The College Board just released the test specifications for the new digital SAT. Here is the most important information about what is changing on both the SAT and PSAT as they switch to digital formats in 2023 and 2024. The most important change is that the SAT and PSAT will now be adaptive–the difficulty of the later sections will change based on the performance on the first sections.
Reading and Writing
The Reading and Writing sections will be combined–students will see both Reading and Writing questions on the same test section.
Each question will be on a single passage that ranges from 25-150 words.
There will be new genres of passages presented, along with the continuation of fiction, historical documents, science, and social science. Students will now have some poetry and drama selections.
There will be two Reading/Writing sections, each taking 32 minutes, each having 27 questions.
The topics covered in the math will remain virtually identical to what is covered on the current SAT and PSAT.
There will still be multiple choice and student-produced response questions.
The math test will be broken up into two sections of 35 minutes, each having 22 questions.
The SAT and PSAT are largely staying the same. Even the evidence-based questions on the reading, which I though might go away on the digital format, will remain. The grammar and math concepts will overlap with what is currently tested. The new digital SAT and PSAT should be less intimidating to students–the time constraints are quite generous, and students will need to stay focused for just over two hours to complete the exam.
Despite the name, Boston College is not actually in Boston. When you step off the train at the very last stop of the Boston local rail system, you find yourself across the street from BC which is is surrounded by the sleepy town of Chestnut Hill, a far-flung suburb of Boston. While students still have access to all the opportunities of the city via a 30 minute transit ride, they also get to enjoy the relatively calm community that envelops Boston College. Because the college is further away from the hustle and bustle of the city, it has been better able to develop and maintain a distinct campus culture, rooted in the Jesuit tradition, and relevant to the students of today. This blend of city and small town appeals to many people and is one of the many reasons why BC is so popular.
Another reason BC is so highly sought after is the Jesuit style of education that is its bread and butter. This educational focus has led the college to its status as a tier one research institute even while class sizes are kept small; an average class has around 20 students. BC has around 9400 undergrad students and a large population of graduate students. All students are required to complete core education credits which they can select from a large pool of options and, while they are required to enter into a specific school, they can hold off declaring a major within that school until the end of their sophomore year. BC does a good job of ensuring that students get through their required course work with 89% of students graduating in 4 years.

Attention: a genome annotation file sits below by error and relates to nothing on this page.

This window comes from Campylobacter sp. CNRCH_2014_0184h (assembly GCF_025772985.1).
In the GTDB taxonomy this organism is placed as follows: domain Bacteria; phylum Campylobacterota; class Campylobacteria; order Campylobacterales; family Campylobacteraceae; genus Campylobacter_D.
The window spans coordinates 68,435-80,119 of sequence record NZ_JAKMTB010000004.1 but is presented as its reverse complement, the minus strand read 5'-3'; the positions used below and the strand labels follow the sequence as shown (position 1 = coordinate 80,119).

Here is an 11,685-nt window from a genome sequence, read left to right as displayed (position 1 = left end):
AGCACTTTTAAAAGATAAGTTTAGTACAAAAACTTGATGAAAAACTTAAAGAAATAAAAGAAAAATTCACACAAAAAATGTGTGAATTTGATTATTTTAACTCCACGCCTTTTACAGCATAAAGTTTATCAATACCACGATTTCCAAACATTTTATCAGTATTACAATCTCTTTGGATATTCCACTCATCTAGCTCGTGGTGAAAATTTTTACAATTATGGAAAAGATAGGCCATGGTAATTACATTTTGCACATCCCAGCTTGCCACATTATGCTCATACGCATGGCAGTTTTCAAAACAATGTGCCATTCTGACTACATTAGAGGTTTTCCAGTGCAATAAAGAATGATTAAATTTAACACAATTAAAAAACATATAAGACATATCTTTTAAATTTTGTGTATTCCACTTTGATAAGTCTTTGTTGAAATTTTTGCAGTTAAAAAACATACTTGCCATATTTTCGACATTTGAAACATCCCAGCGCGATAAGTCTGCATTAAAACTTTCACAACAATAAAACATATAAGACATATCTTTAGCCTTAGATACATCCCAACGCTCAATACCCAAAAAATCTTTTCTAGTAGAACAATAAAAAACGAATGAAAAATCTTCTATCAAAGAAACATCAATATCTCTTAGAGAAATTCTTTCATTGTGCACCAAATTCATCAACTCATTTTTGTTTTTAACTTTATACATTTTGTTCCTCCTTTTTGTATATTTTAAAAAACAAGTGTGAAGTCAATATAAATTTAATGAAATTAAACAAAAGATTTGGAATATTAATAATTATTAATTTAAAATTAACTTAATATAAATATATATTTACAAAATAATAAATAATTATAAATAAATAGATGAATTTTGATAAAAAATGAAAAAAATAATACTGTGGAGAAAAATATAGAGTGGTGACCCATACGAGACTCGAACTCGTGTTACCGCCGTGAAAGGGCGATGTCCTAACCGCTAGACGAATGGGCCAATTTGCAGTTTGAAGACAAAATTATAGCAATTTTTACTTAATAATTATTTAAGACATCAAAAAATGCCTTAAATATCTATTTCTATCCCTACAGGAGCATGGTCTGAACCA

At Boston College you can expect many of the same educational opportunities that many colleges have including research, study abroad, and internships which all work together to help students graduate with the connections they need to secure employment.
Freshman year at Boston College is a bit different than some might expect. Despite the historic and charming campus being outside of Boston, BC struggles with having enough space to house all the students who choose to live on campus. Consequently, the freshman class is split with forty percent living on a secondary campus a few miles away. A continuous bus services runs during most of the day to allow for ease of access in both directions. Despite the split, students report good experiences on both campuses, and campus spirit is strong, but students should know that they might not end up living “on campus” their freshman year. The secondary campus is not part of the tour.
The culture at BC is strengthened by faith. Students at BC mostly share a Roman Catholic heritage with 70% claiming a Catholic background and 30% active in their Catholic faith. Students who are not Catholic or even Christian, however, report that they feel accepted and that they appreciate the educational focus that comes with being on a Jesuit campus.
The overall community culture is also strengthened by the complete lack of social Greek life. This forces students to make a wide range of friends across campus. Students who are looking for a traditional Greek experience should consider other colleges.
Boston College, like most other schools, boasts a “holistic admissions process”. They are currently test optional for the high school class of 2023, but they have not made decisions beyond that. Admissions representatives stress that students who score in the 33+ range on the ACT (or the equivalent SAT) should absolutely submit their test scores. BC is a fairly selective college, admitting only about one quarter of applicants. As with most schools that have early decision, applying early decision improves a student’s chance at acceptance and, since BC meets 100% of demonstrated need, can be a good choice. As always, students must be completely sure that BC is their number one choice before applying early decision.
If you have any questions about college admissions or about my trip to BC please let me know! I am always happy to help.